To give a good response, reference ranges are needed. Each lab has a slightly different reference range...so what is high (or low) at one lab could be a normal result with another.
That said, your TSH appears high and combined with your symptoms of weight gain, tiredness, memory loss and dry skin I would say you are hypothyroid and need to start on medication for that. You may want to see a specialist (an Endocrinologist) experienced with treating thyroid disorders. Don't delay treating this. The thyroid impacts pretty much your whole body and if it isn't functioning correctly, you are going to have extensive issues that will only get worse.
Your cholesterol is high...you need to see a nutritionist for a diet plan to try to control it through diet and exercise (pretty much eat a lot of whole grains and vegetables and cut WAAAAY back on red meat and cut out trans fat as completely as possible).
The Neutrophils and Lymphs are part of the WBC differential...I would like to see that ENTIRE differential and the total WBC count. That said, your Neutrophils look a tad low while the Lymphocytes are high which indicates some type of infection. You need to see a doctor who can look at the whole picture (labs, medical history, exam) to make a diagnosis.
I hope this helps!
Getting your Thyroid levels correct will help your cholesterol as well.
Food/diet intake really does not affect your blood levels of cholesterol as much as often commonly thought and there are several studies out there recently starting to show this. Taking or eating fiber with meals helps as well. This is because the cholesterol binds to and essentially sticks to the fiber and it passes through your digestive track rather than get absorbed into the bloodstream.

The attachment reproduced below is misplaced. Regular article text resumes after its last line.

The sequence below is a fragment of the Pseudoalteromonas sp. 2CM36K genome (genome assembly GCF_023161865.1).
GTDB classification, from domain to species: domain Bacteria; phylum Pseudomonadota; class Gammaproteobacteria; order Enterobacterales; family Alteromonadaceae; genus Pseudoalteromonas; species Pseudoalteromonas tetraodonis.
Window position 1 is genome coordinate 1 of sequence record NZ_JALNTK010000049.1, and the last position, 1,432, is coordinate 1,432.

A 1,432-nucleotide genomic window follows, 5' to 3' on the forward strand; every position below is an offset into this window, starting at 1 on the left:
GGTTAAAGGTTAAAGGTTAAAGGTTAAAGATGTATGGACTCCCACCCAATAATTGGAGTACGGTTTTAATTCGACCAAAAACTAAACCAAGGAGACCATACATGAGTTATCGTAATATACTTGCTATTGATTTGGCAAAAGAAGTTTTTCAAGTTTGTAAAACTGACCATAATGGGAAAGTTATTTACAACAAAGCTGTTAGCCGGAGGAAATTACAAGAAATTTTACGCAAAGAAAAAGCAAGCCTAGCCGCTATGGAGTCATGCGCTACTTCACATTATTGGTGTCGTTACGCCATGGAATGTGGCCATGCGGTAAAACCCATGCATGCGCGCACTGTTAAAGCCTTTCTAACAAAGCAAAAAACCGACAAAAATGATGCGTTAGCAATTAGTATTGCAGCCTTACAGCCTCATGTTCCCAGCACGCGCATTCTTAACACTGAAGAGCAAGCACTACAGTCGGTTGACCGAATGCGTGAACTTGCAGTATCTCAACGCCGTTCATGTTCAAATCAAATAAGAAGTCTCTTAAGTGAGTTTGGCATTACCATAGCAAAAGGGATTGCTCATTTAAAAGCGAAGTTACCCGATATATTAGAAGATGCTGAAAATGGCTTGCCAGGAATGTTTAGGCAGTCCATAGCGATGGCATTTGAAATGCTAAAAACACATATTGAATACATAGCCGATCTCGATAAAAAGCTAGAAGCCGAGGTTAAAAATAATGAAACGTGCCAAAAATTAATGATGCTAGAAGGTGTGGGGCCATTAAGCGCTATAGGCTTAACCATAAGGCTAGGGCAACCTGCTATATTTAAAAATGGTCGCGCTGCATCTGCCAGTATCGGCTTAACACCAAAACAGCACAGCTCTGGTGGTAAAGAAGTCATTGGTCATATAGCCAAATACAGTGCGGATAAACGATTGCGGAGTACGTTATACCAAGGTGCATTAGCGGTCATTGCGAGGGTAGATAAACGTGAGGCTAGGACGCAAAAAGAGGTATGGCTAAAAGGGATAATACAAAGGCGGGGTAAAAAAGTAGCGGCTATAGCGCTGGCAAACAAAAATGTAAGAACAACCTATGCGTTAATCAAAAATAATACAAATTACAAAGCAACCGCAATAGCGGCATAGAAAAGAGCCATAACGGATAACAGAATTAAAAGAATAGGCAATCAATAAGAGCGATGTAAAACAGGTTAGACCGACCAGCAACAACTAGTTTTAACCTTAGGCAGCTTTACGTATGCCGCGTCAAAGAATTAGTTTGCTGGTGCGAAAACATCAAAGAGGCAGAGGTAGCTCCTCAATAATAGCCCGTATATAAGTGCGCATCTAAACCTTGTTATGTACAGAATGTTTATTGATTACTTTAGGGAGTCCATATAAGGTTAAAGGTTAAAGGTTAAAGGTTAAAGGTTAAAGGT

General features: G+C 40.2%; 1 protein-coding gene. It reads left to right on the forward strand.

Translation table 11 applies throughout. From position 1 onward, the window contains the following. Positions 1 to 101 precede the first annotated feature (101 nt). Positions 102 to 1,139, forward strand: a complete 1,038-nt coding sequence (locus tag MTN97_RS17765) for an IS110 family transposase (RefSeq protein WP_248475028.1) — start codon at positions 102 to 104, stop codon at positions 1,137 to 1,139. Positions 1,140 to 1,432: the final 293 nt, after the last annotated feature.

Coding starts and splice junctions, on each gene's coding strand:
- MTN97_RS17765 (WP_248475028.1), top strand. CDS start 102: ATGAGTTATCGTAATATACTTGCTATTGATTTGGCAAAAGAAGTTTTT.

Exercise helps for cholesterol too. As well as changing the ratio of bad to good cholesterol.
Niacin is also known to lower cholesterol Usually taken at night before bed as your liver produces most of the cholesterol at night. I was able to lower my cholesterol by taking 500 Mg of Niacin (non flushing) at night. It actually had a larger effect lowering it than did the first Dr. prescribed statin to control cholesterol.
Please find out whether your lab results are FREE T3 & Free T4. They sort of appear to be Total and not free numbers. Total tests are outdated and generally of little value. The term "free" comes from the fact that the thyroid hormone is NOT attached to a protein. Because the body does NOT use any thyroid that is attached. The "total" number counts BOTH free and attached Thyroid. But since the body only uses the free ones, you can see why the free test is more valuable than total.